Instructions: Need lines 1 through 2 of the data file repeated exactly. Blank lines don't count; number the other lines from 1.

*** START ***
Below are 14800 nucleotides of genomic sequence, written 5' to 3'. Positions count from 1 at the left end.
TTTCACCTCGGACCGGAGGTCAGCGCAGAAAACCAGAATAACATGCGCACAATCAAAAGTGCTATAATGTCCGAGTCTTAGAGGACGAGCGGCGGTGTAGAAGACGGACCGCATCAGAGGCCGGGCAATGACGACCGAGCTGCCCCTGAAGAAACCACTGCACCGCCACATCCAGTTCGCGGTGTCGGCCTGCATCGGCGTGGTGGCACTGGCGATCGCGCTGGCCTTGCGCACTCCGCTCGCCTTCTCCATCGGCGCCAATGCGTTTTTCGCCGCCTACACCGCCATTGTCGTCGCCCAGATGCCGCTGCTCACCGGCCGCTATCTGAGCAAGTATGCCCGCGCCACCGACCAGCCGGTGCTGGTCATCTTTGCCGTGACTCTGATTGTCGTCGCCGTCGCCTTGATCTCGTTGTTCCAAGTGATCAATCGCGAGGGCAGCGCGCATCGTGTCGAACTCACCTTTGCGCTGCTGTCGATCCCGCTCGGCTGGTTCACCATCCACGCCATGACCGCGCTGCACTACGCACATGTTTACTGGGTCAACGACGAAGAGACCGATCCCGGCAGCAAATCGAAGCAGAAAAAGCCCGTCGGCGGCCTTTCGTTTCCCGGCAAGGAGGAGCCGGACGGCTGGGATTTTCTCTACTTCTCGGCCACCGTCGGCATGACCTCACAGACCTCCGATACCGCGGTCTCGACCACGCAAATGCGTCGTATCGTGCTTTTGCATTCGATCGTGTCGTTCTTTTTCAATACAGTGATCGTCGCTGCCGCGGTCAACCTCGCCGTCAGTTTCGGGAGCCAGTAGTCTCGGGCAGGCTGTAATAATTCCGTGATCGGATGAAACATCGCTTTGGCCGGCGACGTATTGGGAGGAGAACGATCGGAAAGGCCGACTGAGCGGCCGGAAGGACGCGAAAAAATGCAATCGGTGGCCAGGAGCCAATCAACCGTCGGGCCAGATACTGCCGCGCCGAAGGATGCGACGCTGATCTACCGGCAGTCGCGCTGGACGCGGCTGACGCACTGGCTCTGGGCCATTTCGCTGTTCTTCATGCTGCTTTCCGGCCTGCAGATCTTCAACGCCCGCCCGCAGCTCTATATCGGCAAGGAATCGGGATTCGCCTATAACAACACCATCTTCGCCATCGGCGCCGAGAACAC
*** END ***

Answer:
Below are 14800 nucleotides of genomic sequence, written 5' to 3'. Positions count from 1 at the left end.
TTTCACCTCGGACCGGAGGTCAGCGCAGAAAACCAGAATAACATGCGCACAATCAAAAGTGCTATAATGTCCGAGTCTTAGAGGACGAGCGGCGGTGTAGAAGACGGACCGCATCAGAGGCCGGGCAATGACGACCGAGCTGCCCCTGAAGAAACCACTGCACCGCCACATCCAGTTCGCGGTGTCGGCCTGCATCGGCGTGGTGGCACTGGCGATCGCGCTGGCCTTGCGCACTCCGCTCGCCTTCTCCATCGGCGCCAATGCGTTTTTCGCCGCCTACACCGCCATTGTCGTCGCCCAGATGCCGCTGCTCACCGGCCGCTATCTGAGCAAGTATGCCCGCGCCACCGACCAGCCGGTGCTGGTCATCTTTGCCGTGACTCTGATTGTCGTCGCCGTCGCCTTGATCTCGTTGTTCCAAGTGATCAATCGCGAGGGCAGCGCGCATCGTGTCGAACTCACCTTTGCGCTGCTGTCGATCCCGCTCGGCTGGTTCACCATCCACGCCATGACCGCGCTGCACTACGCACATGTTTACTGGGTCAACGACGAAGAGACCGATCCCGGCAGCAAATCGAAGCAGAAAAAGCCCGTCGGCGGCCTTTCGTTTCCCGGCAAGGAGGAGCCGGACGGCTGGGATTTTCTCTACTTCTCGGCCACCGTCGGCATGACCTCACAGACCTCCGATACCGCGGTCTCGACCACGCAAATGCGTCGTATCGTGCTTTTGCATTCGATCGTGTCGTTCTTTTTCAATACAGTGATCGTCGCTGCCGCGGTCAACCTCGCCGTCAGTTTCGGGAGCCAGTAGTCTCGGGCAGGCTGTAATAATTCCGTGATCGGATGAAACATCGCTTTGGCCGGCGACGTATTGGGAGGAGAACGATCGGAAAGGCCGACTGAGCGGCCGGAAGGACGCGAAAAAATGCAATCGGTGGCCAGGAGCCAATCAACCGTCGGGCCAGATACTGCCGCGCCGAAGGATGCGACGCTGATCTACCGGCAGTCGCGCTGGACGCGGCTGACGCACTGGCTCTGGGCCATTTCGCTGTTCTTCATGCTGCTTTCCGGCCTGCAGATCTTCAACGCCCGCCCGCAGCTCTATATCGGCAAGGAATCGGGATTCGCCTATAACAACACCATCTTCGCCATCGGCGCCGAGAACAC